Stack Overflow is a community of 4.7 million programmers, just like you, helping each other.

Join them; it only takes a minute:

Sign up
Join the Stack Overflow community to:
  1. Ask programming questions
  2. Answer and help your peers
  3. Get recognized for your expertise

I'm having the issue described here but it's not clear to me how to address it.

The issue is that I have an AuthenticationProvider which has to read the body of the request. When my controller method wants to use that data via @RequestMapping, however, it's empty because the Provider has already read the inputStream.

Is there a way to obtain an inputReader from Request which supports mark/reset so my provider can simply roll the stream back to it's initial state after it does the authentication? It seems crazy that the default behavior of the filter is destructive modification of the request object.

share|improve this question
up vote 2 down vote accepted

The Provider should be triggered only in specific cases, so it shouldn't affect your whole application. But if you need the body in the requests handled by the provider, then you still have a workaround:

  1. implement a servlet Filter
  2. wrap the request
  3. in the wrapper cache the request body, and then override the getInputStream() method to return a ByteArrayInputStream with the cached request body. That way it can be read muiltiple times.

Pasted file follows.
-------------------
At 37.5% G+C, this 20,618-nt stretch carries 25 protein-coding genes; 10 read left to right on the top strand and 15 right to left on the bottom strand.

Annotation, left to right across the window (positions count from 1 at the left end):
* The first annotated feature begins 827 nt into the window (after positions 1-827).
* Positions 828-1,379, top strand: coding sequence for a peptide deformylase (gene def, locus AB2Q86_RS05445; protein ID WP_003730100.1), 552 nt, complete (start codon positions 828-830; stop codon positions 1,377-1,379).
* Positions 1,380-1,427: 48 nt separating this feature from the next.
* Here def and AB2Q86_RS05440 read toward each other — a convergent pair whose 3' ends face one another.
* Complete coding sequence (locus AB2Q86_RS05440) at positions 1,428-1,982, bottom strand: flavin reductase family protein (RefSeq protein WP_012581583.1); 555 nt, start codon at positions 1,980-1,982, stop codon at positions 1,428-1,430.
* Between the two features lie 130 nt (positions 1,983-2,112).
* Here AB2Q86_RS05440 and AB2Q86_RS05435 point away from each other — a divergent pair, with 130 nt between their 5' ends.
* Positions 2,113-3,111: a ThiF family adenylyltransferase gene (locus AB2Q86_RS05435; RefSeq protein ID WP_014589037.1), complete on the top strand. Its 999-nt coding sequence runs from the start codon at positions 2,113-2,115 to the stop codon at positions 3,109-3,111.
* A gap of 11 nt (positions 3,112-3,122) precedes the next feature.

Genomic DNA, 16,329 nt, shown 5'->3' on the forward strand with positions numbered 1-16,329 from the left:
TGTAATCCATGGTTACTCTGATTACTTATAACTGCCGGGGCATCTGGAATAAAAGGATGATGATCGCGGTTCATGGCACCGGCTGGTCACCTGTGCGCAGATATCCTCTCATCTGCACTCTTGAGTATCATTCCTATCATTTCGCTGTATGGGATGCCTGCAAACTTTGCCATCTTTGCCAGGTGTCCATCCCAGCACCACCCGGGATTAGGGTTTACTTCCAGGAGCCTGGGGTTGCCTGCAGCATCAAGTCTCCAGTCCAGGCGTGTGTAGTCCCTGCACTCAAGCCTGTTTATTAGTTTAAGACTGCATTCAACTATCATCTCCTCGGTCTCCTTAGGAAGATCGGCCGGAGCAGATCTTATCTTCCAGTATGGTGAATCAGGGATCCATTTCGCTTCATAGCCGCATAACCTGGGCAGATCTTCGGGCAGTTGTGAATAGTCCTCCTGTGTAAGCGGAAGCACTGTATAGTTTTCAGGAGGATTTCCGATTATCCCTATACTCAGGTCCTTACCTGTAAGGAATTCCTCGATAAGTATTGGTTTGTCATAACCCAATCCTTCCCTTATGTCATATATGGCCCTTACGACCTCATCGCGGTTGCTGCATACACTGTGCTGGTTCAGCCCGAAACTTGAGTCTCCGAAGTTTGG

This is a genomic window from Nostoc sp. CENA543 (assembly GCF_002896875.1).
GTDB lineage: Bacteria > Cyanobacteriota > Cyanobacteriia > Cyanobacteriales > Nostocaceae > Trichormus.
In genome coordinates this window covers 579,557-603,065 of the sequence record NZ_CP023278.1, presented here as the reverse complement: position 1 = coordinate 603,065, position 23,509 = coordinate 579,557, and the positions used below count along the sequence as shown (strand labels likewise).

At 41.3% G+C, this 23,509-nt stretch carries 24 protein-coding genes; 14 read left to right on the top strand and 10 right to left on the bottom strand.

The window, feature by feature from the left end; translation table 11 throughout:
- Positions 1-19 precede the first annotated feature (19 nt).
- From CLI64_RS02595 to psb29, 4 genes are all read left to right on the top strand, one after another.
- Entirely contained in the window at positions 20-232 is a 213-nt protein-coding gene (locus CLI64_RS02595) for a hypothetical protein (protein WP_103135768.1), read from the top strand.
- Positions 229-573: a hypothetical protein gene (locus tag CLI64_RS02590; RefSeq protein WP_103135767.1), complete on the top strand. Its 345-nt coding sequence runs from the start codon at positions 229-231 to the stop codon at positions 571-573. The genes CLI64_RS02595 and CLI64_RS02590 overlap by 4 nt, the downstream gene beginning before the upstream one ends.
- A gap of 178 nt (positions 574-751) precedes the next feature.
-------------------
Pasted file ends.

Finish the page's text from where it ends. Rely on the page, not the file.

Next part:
spring's AbstractRequestLoggingFilter does something similar and has an example wrapper, you can check it.

share|improve this answer
    
That sounds likely; just to shore up my understanding, "wrap the request" means extend ServletRequest and pass that on when I call chain.doFilter(request, response). The Provider is indeed only triggered in specific cases, but of course, the case where it is triggered is the one where I need both the body in the provider and the handler method. Anyhow, thanks, and I'll accept the answer as soon as I get this running. – Ben Aug 6 '12 at 18:32
    
yes, there's HttpServletRequestWrapper that helps you - you extend it, instantiate it, passing the original request, and it delegates all methods, except the overridden ones – Bozho Aug 6 '12 at 19:33

Your Answer

 
discard

By posting your answer, you agree to the privacy policy and terms of service.

Not the answer you're looking for? Browse other questions tagged or ask your own question.